With Records providing the emotional base, the rest of the movie is free to expand and the result is nothing short of breathtaking. “Where the Wild Things Are” excels on every technical level. Lance Acord’s cinematography is astounding. K.K. Barret’s production design is unlike anything you’ve ever seen before. The effort and craft put into the wild things turn them into a marvelous hybrid of CG and animatronics. The voice actors all fit their characters perfectly, even James Gandolfini who manages to break free of Tony Soprano and completely inhabit his character Carol. As for the music, I strongly encourage you to watch the movie before listening to the soundtrack. Before seeing the film, I only listened to part of the single, “All is Love” and it didn’t wow me so I didn’t bother listening to the rest of the soundtrack since all the original tracks are by Karen O. and The Kids. After seeing the movie, I wanted to buy the full soundtrack because I could now hear those songs in context and know how well they were used.
All of these departments fall under the direction of Spike Jonze. It would be unfair to call this his “masterpiece” simply because it’s only his third film and I can’t even imagine the imagination he’ll display in his future movies. I’m blown away by how much he’s grown as a filmmaker since his previous film, 2002’s “Adaptation”. Before Jonze began directing films, his music videos and commercials indicated his vast potential and I’m ecstatic to see him exceed such high expectations. “Where the Wild Things Are” is the culmination of his body of work thus far and it confirms Jonze as a true auteur.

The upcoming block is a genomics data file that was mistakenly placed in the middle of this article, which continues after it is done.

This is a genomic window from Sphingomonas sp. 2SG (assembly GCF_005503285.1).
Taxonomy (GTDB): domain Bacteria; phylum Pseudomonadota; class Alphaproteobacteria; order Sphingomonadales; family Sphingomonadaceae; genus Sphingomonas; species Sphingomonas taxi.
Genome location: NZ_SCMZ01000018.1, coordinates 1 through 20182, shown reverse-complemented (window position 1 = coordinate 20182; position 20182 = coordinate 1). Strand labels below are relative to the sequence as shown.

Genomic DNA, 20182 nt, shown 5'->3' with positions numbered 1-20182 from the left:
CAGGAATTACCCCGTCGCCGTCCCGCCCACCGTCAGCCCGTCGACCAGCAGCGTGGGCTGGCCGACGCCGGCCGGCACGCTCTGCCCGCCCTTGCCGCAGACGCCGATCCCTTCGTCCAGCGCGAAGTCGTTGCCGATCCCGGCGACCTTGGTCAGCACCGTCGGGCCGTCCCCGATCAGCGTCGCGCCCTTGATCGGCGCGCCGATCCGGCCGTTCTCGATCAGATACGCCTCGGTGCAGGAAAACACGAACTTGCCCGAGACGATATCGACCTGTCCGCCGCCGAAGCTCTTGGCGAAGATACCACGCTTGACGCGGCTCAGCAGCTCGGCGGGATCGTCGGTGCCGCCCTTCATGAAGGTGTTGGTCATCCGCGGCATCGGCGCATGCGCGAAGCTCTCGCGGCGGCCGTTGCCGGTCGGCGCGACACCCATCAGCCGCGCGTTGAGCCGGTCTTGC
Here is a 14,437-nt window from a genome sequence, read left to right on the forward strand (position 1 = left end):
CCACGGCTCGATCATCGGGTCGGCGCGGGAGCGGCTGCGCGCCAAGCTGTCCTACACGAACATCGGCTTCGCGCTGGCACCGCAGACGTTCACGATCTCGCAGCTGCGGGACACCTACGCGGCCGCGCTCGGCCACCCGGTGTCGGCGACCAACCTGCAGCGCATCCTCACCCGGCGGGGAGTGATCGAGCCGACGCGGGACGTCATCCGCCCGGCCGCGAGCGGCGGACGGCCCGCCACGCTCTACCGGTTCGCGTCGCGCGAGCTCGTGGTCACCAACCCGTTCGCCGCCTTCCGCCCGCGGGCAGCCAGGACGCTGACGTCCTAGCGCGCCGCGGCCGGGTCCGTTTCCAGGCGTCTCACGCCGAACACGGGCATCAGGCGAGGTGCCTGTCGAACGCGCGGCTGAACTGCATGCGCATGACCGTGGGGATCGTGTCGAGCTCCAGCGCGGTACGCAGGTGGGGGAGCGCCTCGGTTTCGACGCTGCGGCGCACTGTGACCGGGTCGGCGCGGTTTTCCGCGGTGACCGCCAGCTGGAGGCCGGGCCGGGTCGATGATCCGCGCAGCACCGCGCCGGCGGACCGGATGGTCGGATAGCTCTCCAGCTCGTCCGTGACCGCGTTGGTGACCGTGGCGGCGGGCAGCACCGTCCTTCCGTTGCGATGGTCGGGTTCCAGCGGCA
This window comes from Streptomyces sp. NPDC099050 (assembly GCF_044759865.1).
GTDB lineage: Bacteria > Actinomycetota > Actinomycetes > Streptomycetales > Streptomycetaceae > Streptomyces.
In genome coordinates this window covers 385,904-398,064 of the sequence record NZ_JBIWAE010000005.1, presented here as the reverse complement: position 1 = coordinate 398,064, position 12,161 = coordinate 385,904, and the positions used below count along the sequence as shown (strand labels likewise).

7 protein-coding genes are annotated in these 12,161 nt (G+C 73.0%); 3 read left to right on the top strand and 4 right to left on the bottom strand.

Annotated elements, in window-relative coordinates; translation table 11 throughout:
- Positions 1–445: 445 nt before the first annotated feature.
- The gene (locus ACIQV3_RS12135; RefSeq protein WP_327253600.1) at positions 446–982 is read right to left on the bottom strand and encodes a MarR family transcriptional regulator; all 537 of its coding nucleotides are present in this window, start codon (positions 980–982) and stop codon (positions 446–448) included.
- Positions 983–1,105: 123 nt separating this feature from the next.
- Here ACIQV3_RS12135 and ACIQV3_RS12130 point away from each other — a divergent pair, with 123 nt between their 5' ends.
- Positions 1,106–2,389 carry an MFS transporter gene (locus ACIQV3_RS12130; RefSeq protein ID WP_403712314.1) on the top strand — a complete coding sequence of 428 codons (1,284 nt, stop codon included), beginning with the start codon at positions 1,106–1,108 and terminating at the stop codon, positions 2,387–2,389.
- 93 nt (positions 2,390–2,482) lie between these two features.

Not many movies make me cry but I was blinking back tears throughout the third act of this movie. There’s a lot to analyze in this film in terms of symbolism, social commentary, Max’s psychology, the portrayal of children in movies and television, and so forth. From the opening scene with Max screaming and playfully wrestling with the family dog, it’s clear that this film needs to be experienced and to save the analysis for later. That’s not to say that I left my film criticism at the door but I’ve seen enough movies to know when I’m being disappointed and when I’m being manipulated and this movie did neither.
“Where the Wild Things Are” is not a movie for those who hide under the cover of ironic detachment. It is not for those so entrenched in their own ego that they must feel superior to everything regardless of its quality. It is not for the cynics whose myopic worldview only allows for pessimism and condescension. “Where the Wild Things Are” is for those not afraid to remember the emotions of childhood and for children who not only know fear, but anger and curiosity and sadness and joy and we should trust their capacity to experience them all.
Rating —– A+